‘Lexus lanes’ and the price of saving time | Marketplace

I was interviewed on Marketplace (by American Public Media) about ‘Lexus lanes’ and the price of saving time (this is drawn from the same interview as last week’s article).

Part of the problem appears to be a phenomenon documented on Minnesota’s MnPASS system, after which Florida’s I-95 Express plan is modeled. Engineers found that, up to a point, drivers are actually drawn to higher tolls.

“And that’s surprising,” said David Levinson a professor of civil engineering at University of Minnesota and a study author. “Our expectation was that when we raised the price, that fewer people would consume the good … which is what you typically find.”

He says you don’t normally think about driving on high-occupancy toll lanes as a prestige good, where people perceive more value as the price goes up.

On the other hand, Levinson says, maybe there is a real value. “So if you’re a ‘type-A’ person you might get some sort of psychological benefit from passing 20 other cars on your way to work. Even if by passing 20 cars you’ve only saved yourself a minute or two, you’re ahead in the race, so as a positional good you think it’s better.”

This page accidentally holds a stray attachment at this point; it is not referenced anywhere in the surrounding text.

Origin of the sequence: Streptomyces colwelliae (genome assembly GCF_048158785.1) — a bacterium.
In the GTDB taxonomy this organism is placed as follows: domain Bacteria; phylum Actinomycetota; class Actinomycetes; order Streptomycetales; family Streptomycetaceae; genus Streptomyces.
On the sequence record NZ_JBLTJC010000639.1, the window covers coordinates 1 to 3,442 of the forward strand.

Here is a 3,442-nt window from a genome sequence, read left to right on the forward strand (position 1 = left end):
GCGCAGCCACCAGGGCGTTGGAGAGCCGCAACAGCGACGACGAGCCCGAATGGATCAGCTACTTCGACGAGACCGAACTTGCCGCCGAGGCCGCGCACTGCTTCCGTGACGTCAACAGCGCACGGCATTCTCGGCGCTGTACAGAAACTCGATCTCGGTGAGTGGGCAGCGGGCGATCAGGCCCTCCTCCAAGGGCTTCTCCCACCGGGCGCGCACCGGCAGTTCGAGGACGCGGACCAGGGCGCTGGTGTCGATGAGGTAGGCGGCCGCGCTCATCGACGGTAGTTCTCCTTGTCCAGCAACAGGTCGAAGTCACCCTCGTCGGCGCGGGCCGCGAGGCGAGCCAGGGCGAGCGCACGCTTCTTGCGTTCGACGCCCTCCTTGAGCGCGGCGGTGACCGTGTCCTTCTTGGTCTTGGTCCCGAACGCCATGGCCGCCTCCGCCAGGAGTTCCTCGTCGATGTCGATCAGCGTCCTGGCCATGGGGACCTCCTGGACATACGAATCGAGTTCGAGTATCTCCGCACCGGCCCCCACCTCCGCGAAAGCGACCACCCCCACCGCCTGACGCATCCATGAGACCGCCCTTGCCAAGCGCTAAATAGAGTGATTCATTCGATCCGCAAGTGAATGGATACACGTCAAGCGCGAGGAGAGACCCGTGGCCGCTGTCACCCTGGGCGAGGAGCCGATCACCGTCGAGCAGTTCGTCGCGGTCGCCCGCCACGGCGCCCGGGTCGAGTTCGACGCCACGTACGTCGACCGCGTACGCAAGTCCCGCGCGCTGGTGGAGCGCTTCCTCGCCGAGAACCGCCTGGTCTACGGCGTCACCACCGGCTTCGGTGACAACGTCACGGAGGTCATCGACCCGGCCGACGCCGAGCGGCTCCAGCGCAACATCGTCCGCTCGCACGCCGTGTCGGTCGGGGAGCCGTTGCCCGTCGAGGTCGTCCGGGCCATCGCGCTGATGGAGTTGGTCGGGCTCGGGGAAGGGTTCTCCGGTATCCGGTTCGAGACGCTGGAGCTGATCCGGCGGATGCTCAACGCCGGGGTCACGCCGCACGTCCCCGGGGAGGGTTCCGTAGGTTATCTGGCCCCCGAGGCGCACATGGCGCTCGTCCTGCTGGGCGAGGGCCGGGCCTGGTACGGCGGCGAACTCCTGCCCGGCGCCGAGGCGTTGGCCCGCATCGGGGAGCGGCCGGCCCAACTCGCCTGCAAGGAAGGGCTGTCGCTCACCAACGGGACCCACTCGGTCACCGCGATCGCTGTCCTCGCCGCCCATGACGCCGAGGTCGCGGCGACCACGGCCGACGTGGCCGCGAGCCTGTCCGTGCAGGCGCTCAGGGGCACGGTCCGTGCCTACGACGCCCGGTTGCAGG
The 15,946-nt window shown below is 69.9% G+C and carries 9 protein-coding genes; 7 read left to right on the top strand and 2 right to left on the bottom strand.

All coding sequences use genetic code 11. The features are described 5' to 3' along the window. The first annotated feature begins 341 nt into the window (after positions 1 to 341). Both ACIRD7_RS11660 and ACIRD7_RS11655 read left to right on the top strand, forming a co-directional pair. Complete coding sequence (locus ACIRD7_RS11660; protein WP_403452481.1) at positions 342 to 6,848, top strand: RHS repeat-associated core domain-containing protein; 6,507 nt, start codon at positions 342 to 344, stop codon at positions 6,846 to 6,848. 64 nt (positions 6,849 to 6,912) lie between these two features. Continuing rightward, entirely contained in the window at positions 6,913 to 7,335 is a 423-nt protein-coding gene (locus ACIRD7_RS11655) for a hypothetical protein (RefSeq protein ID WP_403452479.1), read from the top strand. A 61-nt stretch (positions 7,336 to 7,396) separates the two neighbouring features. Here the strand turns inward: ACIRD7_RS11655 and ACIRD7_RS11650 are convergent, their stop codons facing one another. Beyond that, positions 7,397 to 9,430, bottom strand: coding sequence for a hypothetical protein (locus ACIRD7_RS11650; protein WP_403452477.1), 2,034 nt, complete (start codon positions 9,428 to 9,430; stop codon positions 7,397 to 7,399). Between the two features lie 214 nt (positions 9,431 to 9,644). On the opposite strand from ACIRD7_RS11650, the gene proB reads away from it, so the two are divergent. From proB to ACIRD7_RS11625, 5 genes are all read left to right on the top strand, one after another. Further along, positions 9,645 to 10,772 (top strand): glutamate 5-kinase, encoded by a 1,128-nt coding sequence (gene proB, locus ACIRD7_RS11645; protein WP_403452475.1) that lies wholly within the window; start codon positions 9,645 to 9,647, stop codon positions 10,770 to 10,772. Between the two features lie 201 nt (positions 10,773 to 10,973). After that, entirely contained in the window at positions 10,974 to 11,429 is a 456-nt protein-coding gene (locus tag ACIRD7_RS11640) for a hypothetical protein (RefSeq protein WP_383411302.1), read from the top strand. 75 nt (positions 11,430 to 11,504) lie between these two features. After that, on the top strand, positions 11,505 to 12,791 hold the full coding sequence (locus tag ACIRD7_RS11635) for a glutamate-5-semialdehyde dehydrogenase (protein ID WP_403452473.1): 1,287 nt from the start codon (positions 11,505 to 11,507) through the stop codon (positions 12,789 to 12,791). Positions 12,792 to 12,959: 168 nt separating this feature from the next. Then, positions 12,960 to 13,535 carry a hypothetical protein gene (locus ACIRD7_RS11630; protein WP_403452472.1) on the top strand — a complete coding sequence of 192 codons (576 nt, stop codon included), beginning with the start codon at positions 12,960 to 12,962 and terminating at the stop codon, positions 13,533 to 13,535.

And for the record, express lanes may or may not be “better” as the price goes up. Dynamic tolling changes to ensure free-flowing traffic in the express lanes — it has nothing to do with what’s going on in the not-so-express lanes.

The paper is here: HOT or Not: Driver Elasticity to Price on the MnPASS HOT Lanes.

One thought on “‘Lexus lanes’ and the price of saving time | Marketplace”

  1. My theory is that folks are using the toll amount as an indicator of traffic congestion. While driving, they cannot easilty monitor traffic conditions. The radio is helpful, but updates may come on a 5 or 10 minute cycle. So, the best indicator of a collision or congestion is an increase in the HOT lane rate.

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